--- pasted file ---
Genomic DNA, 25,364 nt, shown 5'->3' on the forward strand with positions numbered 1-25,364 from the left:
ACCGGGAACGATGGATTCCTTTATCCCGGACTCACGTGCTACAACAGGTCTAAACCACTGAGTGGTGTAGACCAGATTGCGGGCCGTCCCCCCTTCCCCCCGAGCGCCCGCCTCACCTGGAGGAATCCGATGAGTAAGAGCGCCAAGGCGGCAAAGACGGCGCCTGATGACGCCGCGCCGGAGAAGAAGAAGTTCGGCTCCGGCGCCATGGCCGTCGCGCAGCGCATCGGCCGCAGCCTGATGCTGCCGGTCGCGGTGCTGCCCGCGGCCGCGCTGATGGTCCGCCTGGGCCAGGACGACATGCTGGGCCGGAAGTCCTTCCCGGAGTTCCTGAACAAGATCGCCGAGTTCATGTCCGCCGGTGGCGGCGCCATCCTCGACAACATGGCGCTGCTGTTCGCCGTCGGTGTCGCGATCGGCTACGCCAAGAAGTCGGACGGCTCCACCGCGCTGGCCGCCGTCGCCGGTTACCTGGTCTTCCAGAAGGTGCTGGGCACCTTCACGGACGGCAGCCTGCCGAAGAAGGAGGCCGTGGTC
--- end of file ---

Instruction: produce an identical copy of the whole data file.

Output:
Genomic DNA, 25,364 nt, shown 5'->3' on the forward strand with positions numbered 1-25,364 from the left:
ACCGGGAACGATGGATTCCTTTATCCCGGACTCACGTGCTACAACAGGTCTAAACCACTGAGTGGTGTAGACCAGATTGCGGGCCGTCCCCCCTTCCCCCCGAGCGCCCGCCTCACCTGGAGGAATCCGATGAGTAAGAGCGCCAAGGCGGCAAAGACGGCGCCTGATGACGCCGCGCCGGAGAAGAAGAAGTTCGGCTCCGGCGCCATGGCCGTCGCGCAGCGCATCGGCCGCAGCCTGATGCTGCCGGTCGCGGTGCTGCCCGCGGCCGCGCTGATGGTCCGCCTGGGCCAGGACGACATGCTGGGCCGGAAGTCCTTCCCGGAGTTCCTGAACAAGATCGCCGAGTTCATGTCCGCCGGTGGCGGCGCCATCCTCGACAACATGGCGCTGCTGTTCGCCGTCGGTGTCGCGATCGGCTACGCCAAGAAGTCGGACGGCTCCACCGCGCTGGCCGCCGTCGCCGGTTACCTGGTCTTCCAGAAGGTGCTGGGCACCTTCACGGACGGCAGCCTGCCGAAGAAGGAGGCCGTGGTC